A commonly discussed thread in this whole debate but the strongest response to the naysayers of ‘why now’ is the sheer speed at which machine learning is evolving. Shout out to Ari for introducing us to ‘Futurepedia(check it out!), which updates us daily on the number of new AI tools being launched every single day.

Personally, I had no idea just how much it is out there and how rapidly it can be adopted. Tools that, for us, are currently a choice, in the future will become core. Ari encourages us to imagine the future and then pull back in order to innovate rather than focus on the present and project it forward. I think we need to start truly accepting, not imagining, a world where many of these tools and AI capabilities are embedded in culture, not trends and what that means for consumers.


When it comes to using cases of AI tools to support the market research process, the options are vast, varied and rapidly increasing. With the rise of ‘synthetic consumers’ in research and tools that re-imagine the roles researchers play in projects, the debate is open around who will be impacted more. Will it be us or ‘them’ who find ourselves farther from the essence of what research truly is and who is needed to generate insight.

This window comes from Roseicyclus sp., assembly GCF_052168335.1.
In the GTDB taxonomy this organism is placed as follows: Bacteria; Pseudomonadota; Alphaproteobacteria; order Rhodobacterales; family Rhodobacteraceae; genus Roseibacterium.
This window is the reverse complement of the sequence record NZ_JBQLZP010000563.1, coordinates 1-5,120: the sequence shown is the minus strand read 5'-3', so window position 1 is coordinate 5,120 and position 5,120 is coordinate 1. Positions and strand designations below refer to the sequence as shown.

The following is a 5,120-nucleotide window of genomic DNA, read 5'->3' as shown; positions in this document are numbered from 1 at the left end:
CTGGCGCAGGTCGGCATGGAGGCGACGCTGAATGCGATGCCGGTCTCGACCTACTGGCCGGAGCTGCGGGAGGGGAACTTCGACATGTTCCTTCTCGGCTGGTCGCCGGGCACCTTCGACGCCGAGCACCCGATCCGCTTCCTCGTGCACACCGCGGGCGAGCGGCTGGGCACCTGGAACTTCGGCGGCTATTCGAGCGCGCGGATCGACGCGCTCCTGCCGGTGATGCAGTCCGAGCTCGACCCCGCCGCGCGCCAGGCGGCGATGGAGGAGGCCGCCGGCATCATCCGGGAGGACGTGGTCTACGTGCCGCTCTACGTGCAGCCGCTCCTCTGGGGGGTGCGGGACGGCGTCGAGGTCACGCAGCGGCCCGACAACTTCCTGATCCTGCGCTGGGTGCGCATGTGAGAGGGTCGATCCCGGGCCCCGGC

Beyond this, as expectations and outputs shift, there is the very real and very important debate about the ethics of AI. As Jane Frost CBE so aptly reminds us, just because we can do something, doesn’t always mean that we should. Building on this, while I believe that knowledge is power, too much knowledge and assumed knowledge based on prediction, in the wrong hands, can have powerful implications.